Ethiopia is declaring war — again.
To get just that word across, the ruling Ethiopian People’s Revolutionary Democratic Front — as the country’s military now is known — used billboards on Tuesday to warn of imminent bloodshed and to encourage Ethiopians to stay home on Thursday and join the exodus.
For the forces of the EPRDF, “In the streets, in the parks, at the marketplaces, throughout the homes and hospitals,” read the warnings, posted next to a cartoon with the tagline: “The days of war are not yet over.”
Analysts suspect that Ethiopia’s latest intifada stems from disagreement within the EPRDF over who should be president.
Last year, Ethiopia’s military accused U.S.-backed Eritrea of bombing its army in Gambella, in the south of the country. And Ethiopian troops were on high alert for a potential clash along the Red Sea. For weeks, the nation’s air force received alerts telling pilots to avoid areas with “havoc” in the sky — hinting at imminent conflict with Eritrea.
Finally, reports of fresh strikes against military targets in southern Ethiopia on Sunday prompted the EPRDF to declare war against its Eritrean neighbor. Days later, the nation said the security situation in Eritrea had become more “seamless.”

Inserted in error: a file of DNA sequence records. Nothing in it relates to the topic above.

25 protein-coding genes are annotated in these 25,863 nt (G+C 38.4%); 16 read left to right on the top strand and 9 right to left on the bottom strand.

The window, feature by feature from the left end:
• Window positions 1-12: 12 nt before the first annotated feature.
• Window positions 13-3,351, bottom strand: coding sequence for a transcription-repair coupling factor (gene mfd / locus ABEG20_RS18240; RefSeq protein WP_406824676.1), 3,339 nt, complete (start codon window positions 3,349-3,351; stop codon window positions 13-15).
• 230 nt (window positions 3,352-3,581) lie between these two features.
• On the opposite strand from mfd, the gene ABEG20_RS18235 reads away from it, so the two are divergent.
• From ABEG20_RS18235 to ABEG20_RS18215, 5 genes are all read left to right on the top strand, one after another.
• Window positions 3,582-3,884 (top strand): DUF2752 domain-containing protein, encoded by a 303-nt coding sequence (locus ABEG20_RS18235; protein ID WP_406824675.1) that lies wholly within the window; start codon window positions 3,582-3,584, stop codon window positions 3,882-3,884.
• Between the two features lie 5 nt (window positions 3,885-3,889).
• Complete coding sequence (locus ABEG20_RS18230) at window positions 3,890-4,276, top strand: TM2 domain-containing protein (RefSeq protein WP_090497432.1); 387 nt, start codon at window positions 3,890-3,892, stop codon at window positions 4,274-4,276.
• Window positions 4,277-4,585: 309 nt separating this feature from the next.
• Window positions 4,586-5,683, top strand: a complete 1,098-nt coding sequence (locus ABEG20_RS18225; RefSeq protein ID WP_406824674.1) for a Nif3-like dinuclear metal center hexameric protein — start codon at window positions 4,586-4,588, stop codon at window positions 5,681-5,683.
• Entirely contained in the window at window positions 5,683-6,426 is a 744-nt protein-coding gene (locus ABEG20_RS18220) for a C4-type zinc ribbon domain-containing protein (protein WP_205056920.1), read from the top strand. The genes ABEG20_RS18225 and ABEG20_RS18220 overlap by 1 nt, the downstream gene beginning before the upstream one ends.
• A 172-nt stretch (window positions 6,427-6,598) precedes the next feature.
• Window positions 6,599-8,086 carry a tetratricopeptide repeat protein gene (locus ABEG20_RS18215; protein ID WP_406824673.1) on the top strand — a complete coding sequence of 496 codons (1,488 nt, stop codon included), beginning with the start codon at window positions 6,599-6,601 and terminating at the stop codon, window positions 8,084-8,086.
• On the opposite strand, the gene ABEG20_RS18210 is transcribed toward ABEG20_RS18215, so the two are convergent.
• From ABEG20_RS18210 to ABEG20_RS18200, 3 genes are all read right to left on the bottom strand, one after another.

Ethiopia and Eritrea fought their last war in 1998-2000, after the East African nations learnt that each was harboring alleged terrorists who were plotting attacks on each other. Under international pressure, Eritrea’s government agreed to withdraw from Ethiopia.
However, the two countries had a series of bloody encounters in the ensuing years.
Bejing has a friendly government in Eritrea, but Beijing has not given its full backing to Ethiopia, said Susan Jacoby, author of “The Coming War: Eritrea, Ethiopia and the Horn of Africa.”
“Sino-Ethiopian relations are pretty bad, and Ethiopia has been forced to go to war with Eritrea, to counter Eritrea’s influence,” Jacoby said.
Ethiopia declared war in 1962, fighting Somali militants for a year. That conflict ended with the creation of the EPRDF, now the nation’s ruling party.
As the Ethiopians dig in on the dusty soil for a rematch, many ordinary Ethiopians say they’re living through war again — this time with their government.
On Monday, dozens of Olympic athletes led by double-amputee marathon runner Lelisa Desisa tried to flee Eritrea in protest.